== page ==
1) Prepare your potatoes as usual.  You can chit the big ones if you want.  Just wait for the eyes to sprout and green up.

2) Put two inches or so of soil in the bottom of the bag.  These are the bags we use...I think they're the best.  You want tall grow bags that aren't super wide.

https://www.amazon.com/gp/product/B096X46CMG/ref=ppx_yo_dt_b_search_asin_title?ie=UTF8&psc=1

Honestly, the window is unnecessary.....but you want "felt" bags vs "Plasticky" bags, because they shed and control the moisture better.  Even if you get a period of wet weather!

3) Put the potato or chit in, eyes/sprouts up.  Don't push them in...just set them on top of the 2 inches of soil.

4) Put about 6 to 8 inches of dirt on top.  Honestly, I fill to just below the top of the "window" because its an easy eyeball measurement.

5) Wait.  Eventually, you'll see little green potato plant break through the dirt. Just anecdotally, that process took about 10 days with our batch this year.  Planted them on May 14, noticed they'd poked through on the 25th.   As soon as you see this (within a day or two...you don't want them topping the soil very much before you do this next step).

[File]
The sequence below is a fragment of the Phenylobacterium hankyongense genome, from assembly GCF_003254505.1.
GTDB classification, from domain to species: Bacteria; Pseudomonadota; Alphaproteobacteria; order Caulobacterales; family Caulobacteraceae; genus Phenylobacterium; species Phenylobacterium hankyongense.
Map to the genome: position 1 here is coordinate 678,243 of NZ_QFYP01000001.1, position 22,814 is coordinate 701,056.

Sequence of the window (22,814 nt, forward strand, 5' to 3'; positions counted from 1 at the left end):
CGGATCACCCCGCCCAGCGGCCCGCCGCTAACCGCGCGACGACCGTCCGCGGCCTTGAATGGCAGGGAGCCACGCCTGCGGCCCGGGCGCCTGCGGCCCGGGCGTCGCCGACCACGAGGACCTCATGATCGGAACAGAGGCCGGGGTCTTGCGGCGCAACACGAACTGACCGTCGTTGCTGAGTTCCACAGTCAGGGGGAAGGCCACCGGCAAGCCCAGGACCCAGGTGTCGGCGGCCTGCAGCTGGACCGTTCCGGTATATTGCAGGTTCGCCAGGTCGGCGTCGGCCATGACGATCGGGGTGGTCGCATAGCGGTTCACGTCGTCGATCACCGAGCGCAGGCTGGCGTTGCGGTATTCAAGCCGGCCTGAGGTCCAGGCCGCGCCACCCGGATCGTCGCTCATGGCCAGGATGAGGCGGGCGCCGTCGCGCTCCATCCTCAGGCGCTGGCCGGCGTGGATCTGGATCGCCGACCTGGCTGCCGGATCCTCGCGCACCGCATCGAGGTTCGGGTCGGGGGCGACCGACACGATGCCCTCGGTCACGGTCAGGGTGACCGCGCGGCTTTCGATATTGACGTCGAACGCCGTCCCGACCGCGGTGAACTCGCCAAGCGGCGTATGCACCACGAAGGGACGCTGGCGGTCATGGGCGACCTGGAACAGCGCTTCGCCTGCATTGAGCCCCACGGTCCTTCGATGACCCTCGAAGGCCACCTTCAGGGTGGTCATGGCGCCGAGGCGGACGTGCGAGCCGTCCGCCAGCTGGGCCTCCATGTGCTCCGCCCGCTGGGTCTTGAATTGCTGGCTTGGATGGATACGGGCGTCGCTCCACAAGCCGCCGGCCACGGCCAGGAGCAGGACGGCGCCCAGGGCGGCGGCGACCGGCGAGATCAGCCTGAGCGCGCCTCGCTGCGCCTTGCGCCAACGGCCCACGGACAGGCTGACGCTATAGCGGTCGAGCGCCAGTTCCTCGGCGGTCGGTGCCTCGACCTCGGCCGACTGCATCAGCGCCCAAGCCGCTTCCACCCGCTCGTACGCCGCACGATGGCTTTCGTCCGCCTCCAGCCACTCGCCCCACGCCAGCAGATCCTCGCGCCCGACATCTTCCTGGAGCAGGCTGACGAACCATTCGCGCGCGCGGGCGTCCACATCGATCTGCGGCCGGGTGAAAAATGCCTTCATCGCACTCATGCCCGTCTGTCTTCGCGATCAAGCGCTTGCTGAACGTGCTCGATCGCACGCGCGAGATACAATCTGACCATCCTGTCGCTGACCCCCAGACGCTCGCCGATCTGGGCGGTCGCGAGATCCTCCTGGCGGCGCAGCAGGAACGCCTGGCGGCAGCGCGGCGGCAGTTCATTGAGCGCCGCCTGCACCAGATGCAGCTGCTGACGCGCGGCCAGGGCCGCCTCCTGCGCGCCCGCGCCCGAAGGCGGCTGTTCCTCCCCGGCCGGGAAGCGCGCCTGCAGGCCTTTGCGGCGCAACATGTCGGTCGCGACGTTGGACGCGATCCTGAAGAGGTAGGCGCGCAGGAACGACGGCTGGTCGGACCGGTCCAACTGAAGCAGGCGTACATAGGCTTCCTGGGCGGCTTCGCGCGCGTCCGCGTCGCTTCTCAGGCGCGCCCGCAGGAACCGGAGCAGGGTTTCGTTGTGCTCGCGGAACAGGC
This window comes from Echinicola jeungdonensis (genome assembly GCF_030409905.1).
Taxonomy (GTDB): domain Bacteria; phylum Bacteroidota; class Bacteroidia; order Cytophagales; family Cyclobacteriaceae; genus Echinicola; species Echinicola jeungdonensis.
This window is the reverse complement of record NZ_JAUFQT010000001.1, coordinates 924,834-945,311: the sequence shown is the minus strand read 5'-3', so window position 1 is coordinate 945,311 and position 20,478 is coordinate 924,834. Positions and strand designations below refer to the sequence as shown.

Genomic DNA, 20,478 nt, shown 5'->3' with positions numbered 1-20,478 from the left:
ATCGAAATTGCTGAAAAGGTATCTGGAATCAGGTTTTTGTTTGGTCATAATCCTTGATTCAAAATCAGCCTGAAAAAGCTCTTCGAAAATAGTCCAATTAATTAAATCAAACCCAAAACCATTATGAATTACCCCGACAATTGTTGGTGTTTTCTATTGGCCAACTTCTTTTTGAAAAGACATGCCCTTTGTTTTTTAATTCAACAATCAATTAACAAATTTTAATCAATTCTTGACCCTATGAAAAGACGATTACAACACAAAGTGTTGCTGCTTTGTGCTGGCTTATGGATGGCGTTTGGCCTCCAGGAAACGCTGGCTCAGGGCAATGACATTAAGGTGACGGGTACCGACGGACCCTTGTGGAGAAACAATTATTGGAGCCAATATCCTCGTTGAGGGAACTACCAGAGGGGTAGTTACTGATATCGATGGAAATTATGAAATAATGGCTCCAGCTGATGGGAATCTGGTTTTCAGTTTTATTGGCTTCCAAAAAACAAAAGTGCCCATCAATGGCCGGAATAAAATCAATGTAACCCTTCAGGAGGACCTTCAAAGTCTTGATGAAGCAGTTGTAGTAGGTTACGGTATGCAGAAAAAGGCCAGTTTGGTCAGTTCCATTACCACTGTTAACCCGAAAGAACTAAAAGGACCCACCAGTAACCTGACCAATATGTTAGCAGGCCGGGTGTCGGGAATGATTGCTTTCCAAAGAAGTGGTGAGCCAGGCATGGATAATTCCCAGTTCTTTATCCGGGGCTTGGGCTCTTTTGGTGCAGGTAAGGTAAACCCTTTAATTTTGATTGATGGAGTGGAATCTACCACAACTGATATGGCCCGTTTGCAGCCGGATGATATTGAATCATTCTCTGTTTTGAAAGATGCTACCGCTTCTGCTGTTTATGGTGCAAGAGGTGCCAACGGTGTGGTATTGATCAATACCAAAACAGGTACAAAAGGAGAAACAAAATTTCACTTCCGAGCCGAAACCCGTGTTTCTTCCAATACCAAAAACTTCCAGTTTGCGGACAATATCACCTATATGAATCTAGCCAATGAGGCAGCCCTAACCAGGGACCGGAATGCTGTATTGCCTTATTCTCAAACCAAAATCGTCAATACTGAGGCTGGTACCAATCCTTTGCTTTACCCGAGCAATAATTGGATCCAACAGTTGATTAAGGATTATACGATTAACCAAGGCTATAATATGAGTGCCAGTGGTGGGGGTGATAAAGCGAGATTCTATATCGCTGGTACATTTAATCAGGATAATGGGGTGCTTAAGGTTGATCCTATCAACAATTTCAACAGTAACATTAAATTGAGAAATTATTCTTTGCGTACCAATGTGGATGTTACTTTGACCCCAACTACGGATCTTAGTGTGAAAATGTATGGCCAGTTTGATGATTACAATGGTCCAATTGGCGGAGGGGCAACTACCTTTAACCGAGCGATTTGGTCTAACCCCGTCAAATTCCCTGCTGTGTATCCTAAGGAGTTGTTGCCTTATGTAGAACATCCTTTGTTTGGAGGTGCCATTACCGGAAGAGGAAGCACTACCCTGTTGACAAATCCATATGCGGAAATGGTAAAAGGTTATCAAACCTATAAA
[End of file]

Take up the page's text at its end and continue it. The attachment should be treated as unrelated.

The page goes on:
6) Bury them.  Fill the bags the rest of the way, leaving an inch or so of space from the lip.

7) Wait. Eventually, those potato plants will poke through.

8. ) Wait some more.  Our potato plants typically get about 4 or so feet high and most of them flower.

9) Wait some more.  When the plants have their flowers fall off, lean over, and look about as dead as they can look...wait about a week.

10) Dump bags and harvest potatoes.  For us, when we plant in early May, this takes til early August or so?  We plant another batch in august, after our first harvest, and usually can harvest again in late October/early November.  The taters are smaller for our 2nd harvest because usually the frost gets the plants before the taters are quite ready....but they still work!  Nothing better than potatoes, mashed, from your garden, on Thanksgiving that have been out of the ground about 2 weeks!

We don't really do anything else to them but water them.  We don't even usually feed them (unless there's leftovers from another plants feeding we have to dump).  Keep them off the ground on raised "benches" which helps with the potato bugs/slugs.  But other than that?  They are probably the least maintenance plant in the whole garden!



« Last Edit: May 26, 2022, 02:24:30 PM by pilferk » Logged